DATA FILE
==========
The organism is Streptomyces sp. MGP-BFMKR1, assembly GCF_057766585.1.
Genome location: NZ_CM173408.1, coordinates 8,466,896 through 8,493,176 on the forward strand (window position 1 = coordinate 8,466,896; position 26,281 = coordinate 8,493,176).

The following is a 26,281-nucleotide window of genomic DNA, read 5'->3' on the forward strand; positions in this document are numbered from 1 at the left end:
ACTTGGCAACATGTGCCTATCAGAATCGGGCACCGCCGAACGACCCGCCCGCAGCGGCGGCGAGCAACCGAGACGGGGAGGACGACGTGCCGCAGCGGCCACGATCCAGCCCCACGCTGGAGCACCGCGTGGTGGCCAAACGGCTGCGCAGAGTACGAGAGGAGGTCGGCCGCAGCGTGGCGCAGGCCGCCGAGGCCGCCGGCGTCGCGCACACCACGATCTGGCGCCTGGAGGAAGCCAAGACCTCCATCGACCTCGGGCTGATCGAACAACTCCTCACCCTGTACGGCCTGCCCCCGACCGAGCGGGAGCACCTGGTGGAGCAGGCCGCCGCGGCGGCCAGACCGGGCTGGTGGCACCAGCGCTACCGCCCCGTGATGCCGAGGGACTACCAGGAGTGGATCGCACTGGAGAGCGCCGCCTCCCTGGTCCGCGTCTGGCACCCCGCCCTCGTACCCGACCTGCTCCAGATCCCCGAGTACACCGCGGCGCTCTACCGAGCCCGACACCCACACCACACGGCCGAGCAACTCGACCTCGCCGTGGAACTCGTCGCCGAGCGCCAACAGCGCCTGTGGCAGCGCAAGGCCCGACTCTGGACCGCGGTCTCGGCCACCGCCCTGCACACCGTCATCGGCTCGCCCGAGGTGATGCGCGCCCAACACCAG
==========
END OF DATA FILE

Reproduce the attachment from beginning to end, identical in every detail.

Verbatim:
The organism is Streptomyces sp. MGP-BFMKR1, assembly GCF_057766585.1.
Genome location: NZ_CM173408.1, coordinates 8,466,896 through 8,493,176 on the forward strand (window position 1 = coordinate 8,466,896; position 26,281 = coordinate 8,493,176).

The following is a 26,281-nucleotide window of genomic DNA, read 5'->3' on the forward strand; positions in this document are numbered from 1 at the left end:
ACTTGGCAACATGTGCCTATCAGAATCGGGCACCGCCGAACGACCCGCCCGCAGCGGCGGCGAGCAACCGAGACGGGGAGGACGACGTGCCGCAGCGGCCACGATCCAGCCCCACGCTGGAGCACCGCGTGGTGGCCAAACGGCTGCGCAGAGTACGAGAGGAGGTCGGCCGCAGCGTGGCGCAGGCCGCCGAGGCCGCCGGCGTCGCGCACACCACGATCTGGCGCCTGGAGGAAGCCAAGACCTCCATCGACCTCGGGCTGATCGAACAACTCCTCACCCTGTACGGCCTGCCCCCGACCGAGCGGGAGCACCTGGTGGAGCAGGCCGCCGCGGCGGCCAGACCGGGCTGGTGGCACCAGCGCTACCGCCCCGTGATGCCGAGGGACTACCAGGAGTGGATCGCACTGGAGAGCGCCGCCTCCCTGGTCCGCGTCTGGCACCCCGCCCTCGTACCCGACCTGCTCCAGATCCCCGAGTACACCGCGGCGCTCTACCGAGCCCGACACCCACACCACACGGCCGAGCAACTCGACCTCGCCGTGGAACTCGTCGCCGAGCGCCAACAGCGCCTGTGGCAGCGCAAGGCCCGACTCTGGACCGCGGTCTCGGCCACCGCCCTGCACACCGTCATCGGCTCGCCCGAGGTGATGCGCGCCCAACACCAG